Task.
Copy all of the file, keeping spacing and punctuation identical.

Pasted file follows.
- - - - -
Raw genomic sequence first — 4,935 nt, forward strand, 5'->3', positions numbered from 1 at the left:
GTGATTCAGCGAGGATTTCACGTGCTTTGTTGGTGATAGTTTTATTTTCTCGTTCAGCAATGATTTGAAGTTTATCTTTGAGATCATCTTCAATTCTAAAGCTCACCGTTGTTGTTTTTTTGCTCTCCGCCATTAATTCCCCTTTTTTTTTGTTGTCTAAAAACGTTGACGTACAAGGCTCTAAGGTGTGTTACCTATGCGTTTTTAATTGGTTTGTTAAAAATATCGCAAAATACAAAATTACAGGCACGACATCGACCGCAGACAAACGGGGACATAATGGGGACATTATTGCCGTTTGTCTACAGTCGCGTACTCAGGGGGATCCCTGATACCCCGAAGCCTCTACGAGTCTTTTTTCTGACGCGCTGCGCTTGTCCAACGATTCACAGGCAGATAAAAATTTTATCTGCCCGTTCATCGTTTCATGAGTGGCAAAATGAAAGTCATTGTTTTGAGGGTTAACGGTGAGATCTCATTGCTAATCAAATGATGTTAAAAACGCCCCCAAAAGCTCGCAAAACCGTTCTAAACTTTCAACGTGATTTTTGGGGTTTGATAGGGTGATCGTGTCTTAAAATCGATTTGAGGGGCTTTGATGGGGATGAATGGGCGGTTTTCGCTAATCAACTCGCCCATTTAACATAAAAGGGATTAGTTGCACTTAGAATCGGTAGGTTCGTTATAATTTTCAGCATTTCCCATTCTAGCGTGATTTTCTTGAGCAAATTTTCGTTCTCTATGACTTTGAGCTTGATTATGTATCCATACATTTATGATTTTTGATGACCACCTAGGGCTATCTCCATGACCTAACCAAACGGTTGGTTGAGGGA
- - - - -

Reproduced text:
Raw genomic sequence first — 4,935 nt, forward strand, 5'->3', positions numbered from 1 at the left:
GTGATTCAGCGAGGATTTCACGTGCTTTGTTGGTGATAGTTTTATTTTCTCGTTCAGCAATGATTTGAAGTTTATCTTTGAGATCATCTTCAATTCTAAAGCTCACCGTTGTTGTTTTTTTGCTCTCCGCCATTAATTCCCCTTTTTTTTTGTTGTCTAAAAACGTTGACGTACAAGGCTCTAAGGTGTGTTACCTATGCGTTTTTAATTGGTTTGTTAAAAATATCGCAAAATACAAAATTACAGGCACGACATCGACCGCAGACAAACGGGGACATAATGGGGACATTATTGCCGTTTGTCTACAGTCGCGTACTCAGGGGGATCCCTGATACCCCGAAGCCTCTACGAGTCTTTTTTCTGACGCGCTGCGCTTGTCCAACGATTCACAGGCAGATAAAAATTTTATCTGCCCGTTCATCGTTTCATGAGTGGCAAAATGAAAGTCATTGTTTTGAGGGTTAACGGTGAGATCTCATTGCTAATCAAATGATGTTAAAAACGCCCCCAAAAGCTCGCAAAACCGTTCTAAACTTTCAACGTGATTTTTGGGGTTTGATAGGGTGATCGTGTCTTAAAATCGATTTGAGGGGCTTTGATGGGGATGAATGGGCGGTTTTCGCTAATCAACTCGCCCATTTAACATAAAAGGGATTAGTTGCACTTAGAATCGGTAGGTTCGTTATAATTTTCAGCATTTCCCATTCTAGCGTGATTTTCTTGAGCAAATTTTCGTTCTCTATGACTTTGAGCTTGATTATGTATCCATACATTTATGATTTTTGATGACCACCTAGGGCTATCTCCATGACCTAACCAAACGGTTGGTTGAGGGA